The last time Republicans in Texas had it this good, the Freedmen’s Bureau was running the state and the Democrats were under martial law. Not one single statewide office is held by a Democrat. The Senate is controlled by Republicans for the first time since Reconstruction. Democrats are clinging to a four-member majority in the House, where this year’s much-anticipated redistricting process is all but certain to produce Republican gains.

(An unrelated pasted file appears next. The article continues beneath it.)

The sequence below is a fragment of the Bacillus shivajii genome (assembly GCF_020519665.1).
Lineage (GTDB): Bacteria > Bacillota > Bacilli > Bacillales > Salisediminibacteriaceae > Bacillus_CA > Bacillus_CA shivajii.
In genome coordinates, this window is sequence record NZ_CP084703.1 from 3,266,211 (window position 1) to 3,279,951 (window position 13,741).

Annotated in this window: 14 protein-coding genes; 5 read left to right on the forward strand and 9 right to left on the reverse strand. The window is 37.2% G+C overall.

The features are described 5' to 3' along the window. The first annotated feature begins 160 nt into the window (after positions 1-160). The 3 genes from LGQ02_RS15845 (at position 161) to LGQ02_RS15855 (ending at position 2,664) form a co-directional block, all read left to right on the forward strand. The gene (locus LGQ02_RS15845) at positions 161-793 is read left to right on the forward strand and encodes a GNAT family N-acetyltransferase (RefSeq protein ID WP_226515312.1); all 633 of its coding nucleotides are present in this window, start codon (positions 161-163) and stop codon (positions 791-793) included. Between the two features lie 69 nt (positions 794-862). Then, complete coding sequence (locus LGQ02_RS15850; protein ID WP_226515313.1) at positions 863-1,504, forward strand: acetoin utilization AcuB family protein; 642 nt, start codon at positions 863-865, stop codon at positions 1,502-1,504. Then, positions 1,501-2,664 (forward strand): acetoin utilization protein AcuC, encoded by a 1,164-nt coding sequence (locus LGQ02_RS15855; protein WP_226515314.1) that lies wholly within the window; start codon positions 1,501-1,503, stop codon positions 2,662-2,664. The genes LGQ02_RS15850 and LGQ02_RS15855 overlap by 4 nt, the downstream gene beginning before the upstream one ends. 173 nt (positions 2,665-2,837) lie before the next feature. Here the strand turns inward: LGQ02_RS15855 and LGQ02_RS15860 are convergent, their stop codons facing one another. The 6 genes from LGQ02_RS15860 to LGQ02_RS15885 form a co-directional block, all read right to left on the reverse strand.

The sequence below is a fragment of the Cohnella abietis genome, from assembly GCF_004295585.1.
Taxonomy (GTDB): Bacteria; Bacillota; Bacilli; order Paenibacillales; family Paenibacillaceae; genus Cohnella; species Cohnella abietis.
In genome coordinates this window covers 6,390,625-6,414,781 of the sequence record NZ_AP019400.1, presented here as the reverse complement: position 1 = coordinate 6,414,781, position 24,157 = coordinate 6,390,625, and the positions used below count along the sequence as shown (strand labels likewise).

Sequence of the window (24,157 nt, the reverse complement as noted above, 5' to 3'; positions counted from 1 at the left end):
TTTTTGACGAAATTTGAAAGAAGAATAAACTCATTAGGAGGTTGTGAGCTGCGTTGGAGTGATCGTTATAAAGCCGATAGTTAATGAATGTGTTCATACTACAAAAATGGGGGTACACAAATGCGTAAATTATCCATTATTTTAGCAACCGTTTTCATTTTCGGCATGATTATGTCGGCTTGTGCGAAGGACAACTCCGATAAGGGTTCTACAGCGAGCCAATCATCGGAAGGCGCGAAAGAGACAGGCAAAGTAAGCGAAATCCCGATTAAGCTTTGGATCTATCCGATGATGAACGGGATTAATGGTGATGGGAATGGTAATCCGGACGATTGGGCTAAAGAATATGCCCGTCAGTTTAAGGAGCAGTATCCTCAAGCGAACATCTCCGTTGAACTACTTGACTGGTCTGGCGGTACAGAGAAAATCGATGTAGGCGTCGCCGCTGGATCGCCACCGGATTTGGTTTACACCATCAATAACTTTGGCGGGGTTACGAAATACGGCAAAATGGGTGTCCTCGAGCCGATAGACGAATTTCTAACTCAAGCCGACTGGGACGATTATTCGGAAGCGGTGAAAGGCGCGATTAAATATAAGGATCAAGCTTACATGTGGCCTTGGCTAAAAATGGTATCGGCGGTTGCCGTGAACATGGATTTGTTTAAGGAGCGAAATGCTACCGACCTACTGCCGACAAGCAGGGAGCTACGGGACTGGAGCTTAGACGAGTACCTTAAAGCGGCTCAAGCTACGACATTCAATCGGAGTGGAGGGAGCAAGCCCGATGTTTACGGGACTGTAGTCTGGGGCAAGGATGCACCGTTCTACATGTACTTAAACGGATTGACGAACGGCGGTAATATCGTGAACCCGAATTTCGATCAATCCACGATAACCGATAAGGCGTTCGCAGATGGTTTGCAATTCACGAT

So why is there so much consternation among the Republican party faithful? Why is David Guenthner, editor of the conservative Lone Star Report and spokesman for the party’s right wing, already labeling the Perry administration a failure and openly calling for the head of the party’s state chairperson, Susan Weddington? In a widely distributed broadside (originally delivered as a thirty-minute speech to the Brazos Valley Republican Club in early February), Guenthner lambasted Weddington and party vice-chair David Barton for leading the party into a “a severe state of atrophy,” and predicted that Texas was “well on its way toward electing a Democratic governor, a Democratic lieutenant governor, and re-electing a Democratic speaker of the House.” Does David Guenthner know something that nobody else does?